Late morning to early afternoon: A small group of Athenians stays under the command of Aristides. The rest of the Athenians make the seven hour march back to Athens. Plutarch says (in agreement with Herodotus) that, “When the Athenians had routed the Barbarians [Persians] and driven them aboard their ships, and saw that they were sailing away, not toward the islands, but into the gulf toward Attica under compulsion of wind and wave, then they were afraid lest the enemy find Athens empty of defenders, and so they hastened homeward with nine tribes, and reached the city that very day” (Arist. 5). It has been alternately suggested that the march happened the next day, but it seems most probable that the Athenians marched there as soon as possible after the battle that day and then were able to head off the Persians, whose remaining forces ultimately chose to sail back home when it became clear they could not take the city.
September 13: The Spartans reach the plain at Marathon–one day too late, but when they do show up, they agree that the victory of the Athenians and Plataeans was truly exceptional.
Two burial mounds were eventually constructed on the plain, one for the deceased Athenians (called “the Soros”) and another one, further to the west, for the Plataeans. A number of epigrams were written to commemorate the victory, which ultimately showed the Greeks that the Persians could be defeated; a memory they would need just a few years later, when the Persians returned. The travel writer Pausanias later noted, “On the plain is the grave of the Athenians, and upon it are slabs giving the names of the killed according to their tribes; and there is another grave for the Boeotian Plataeans and for the slaves, for slaves fought then for the first time by the side of their masters” (1.32.3).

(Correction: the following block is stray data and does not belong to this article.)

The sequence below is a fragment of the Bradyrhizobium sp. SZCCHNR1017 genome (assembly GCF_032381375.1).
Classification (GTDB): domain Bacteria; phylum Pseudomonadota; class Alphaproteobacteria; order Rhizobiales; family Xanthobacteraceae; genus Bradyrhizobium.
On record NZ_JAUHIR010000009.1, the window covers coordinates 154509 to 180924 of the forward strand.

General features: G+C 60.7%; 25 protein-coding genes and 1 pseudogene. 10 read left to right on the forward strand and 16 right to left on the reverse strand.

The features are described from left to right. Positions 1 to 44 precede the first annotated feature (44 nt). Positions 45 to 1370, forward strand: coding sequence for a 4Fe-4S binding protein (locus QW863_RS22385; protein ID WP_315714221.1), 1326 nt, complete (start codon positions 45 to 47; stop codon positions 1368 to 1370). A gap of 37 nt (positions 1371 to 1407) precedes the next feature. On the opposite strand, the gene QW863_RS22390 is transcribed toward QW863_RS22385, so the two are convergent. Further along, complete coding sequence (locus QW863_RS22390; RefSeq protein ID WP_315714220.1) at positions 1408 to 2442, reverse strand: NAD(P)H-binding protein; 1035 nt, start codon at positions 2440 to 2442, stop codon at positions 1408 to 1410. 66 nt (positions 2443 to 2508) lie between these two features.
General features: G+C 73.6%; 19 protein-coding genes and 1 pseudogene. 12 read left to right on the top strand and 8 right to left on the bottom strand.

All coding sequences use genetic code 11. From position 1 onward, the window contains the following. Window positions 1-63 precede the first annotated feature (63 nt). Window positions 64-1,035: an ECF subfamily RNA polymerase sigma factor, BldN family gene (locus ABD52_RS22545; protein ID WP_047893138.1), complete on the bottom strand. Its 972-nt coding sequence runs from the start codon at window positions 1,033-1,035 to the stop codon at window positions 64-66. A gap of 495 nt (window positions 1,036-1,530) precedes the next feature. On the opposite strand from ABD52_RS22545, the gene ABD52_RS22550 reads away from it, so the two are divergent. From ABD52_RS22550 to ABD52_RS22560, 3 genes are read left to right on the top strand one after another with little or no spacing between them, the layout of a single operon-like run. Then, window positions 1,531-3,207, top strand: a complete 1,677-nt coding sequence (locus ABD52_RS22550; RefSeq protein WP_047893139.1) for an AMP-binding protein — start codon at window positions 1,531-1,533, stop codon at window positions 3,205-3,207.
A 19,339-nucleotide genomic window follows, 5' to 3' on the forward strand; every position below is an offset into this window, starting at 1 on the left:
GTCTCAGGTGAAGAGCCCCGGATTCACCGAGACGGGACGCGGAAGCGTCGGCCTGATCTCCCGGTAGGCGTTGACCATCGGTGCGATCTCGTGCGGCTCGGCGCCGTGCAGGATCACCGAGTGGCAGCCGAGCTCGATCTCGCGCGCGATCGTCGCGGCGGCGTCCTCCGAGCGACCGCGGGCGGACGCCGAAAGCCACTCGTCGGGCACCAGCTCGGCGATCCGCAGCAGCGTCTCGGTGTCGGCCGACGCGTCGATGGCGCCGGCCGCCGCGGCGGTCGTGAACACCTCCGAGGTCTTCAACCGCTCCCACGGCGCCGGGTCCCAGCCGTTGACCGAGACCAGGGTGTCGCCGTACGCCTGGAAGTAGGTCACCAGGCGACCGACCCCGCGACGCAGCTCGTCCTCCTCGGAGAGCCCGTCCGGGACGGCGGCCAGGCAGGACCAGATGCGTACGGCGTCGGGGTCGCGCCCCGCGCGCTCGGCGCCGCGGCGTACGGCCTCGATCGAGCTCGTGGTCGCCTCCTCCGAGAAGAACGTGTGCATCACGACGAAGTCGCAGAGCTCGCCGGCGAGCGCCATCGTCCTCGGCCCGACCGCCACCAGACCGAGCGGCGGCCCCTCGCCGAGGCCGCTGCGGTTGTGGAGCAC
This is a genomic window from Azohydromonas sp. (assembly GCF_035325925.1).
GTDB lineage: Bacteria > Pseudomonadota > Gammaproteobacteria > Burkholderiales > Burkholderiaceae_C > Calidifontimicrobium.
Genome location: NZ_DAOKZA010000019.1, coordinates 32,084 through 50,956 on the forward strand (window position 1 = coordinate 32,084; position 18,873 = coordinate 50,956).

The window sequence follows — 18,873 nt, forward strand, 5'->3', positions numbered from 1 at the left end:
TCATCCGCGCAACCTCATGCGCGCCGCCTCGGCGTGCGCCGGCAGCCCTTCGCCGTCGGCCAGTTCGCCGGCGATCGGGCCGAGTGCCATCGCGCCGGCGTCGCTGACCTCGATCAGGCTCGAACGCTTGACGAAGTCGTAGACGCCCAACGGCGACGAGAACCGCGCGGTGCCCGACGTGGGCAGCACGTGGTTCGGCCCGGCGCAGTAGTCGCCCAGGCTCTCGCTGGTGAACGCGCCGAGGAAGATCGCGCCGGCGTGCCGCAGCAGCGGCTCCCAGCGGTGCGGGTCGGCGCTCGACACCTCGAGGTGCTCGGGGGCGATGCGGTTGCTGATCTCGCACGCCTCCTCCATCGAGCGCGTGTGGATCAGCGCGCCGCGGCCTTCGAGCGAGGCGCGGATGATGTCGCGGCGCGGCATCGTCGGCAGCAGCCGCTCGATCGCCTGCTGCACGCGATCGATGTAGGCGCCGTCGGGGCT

1879: Robert Browning writes the poem “Pheidippides” commemorating the runner as the one who ran to Athens from Marathon. This was a romantic and widely-read poem that inspired the later Olympic race.
March 10, 1896: The first modern Marathon race is run from Marathon to Athens. Charilaos Vasilakos wins. He completed the course in 3 hours and 18 min.
By Sarah Bond , Contributor
I am an Assistant Professor in the Classics Department at the University of Iowa. I am interested in Roman, late antique, and early medieval history, archaeology, topography and GIS, Digital Humanities, and the role of Classics in pop culture (e.g., Game of Thrones). I obtained a BA in Classics and History with a minor in Classical Archaeology from the University of Virginia (2005). My PhD is in Ancient History from the University of North Carolina at Chapel Hill (2011). My book, Trade and Taboo: Disreputable Professionals in the Roman Mediterranean, is forthcoming from University of Michigan Press (Fall, 2016) and looks at the lives of marginalized tradesmen like gravediggers and tanners. Follow me on Twitter @SarahEBond, read my Blog, or email me at sarah-bond@uiowa.edu .
The author is a Forbes contributor. The opinions expressed are those of the writer.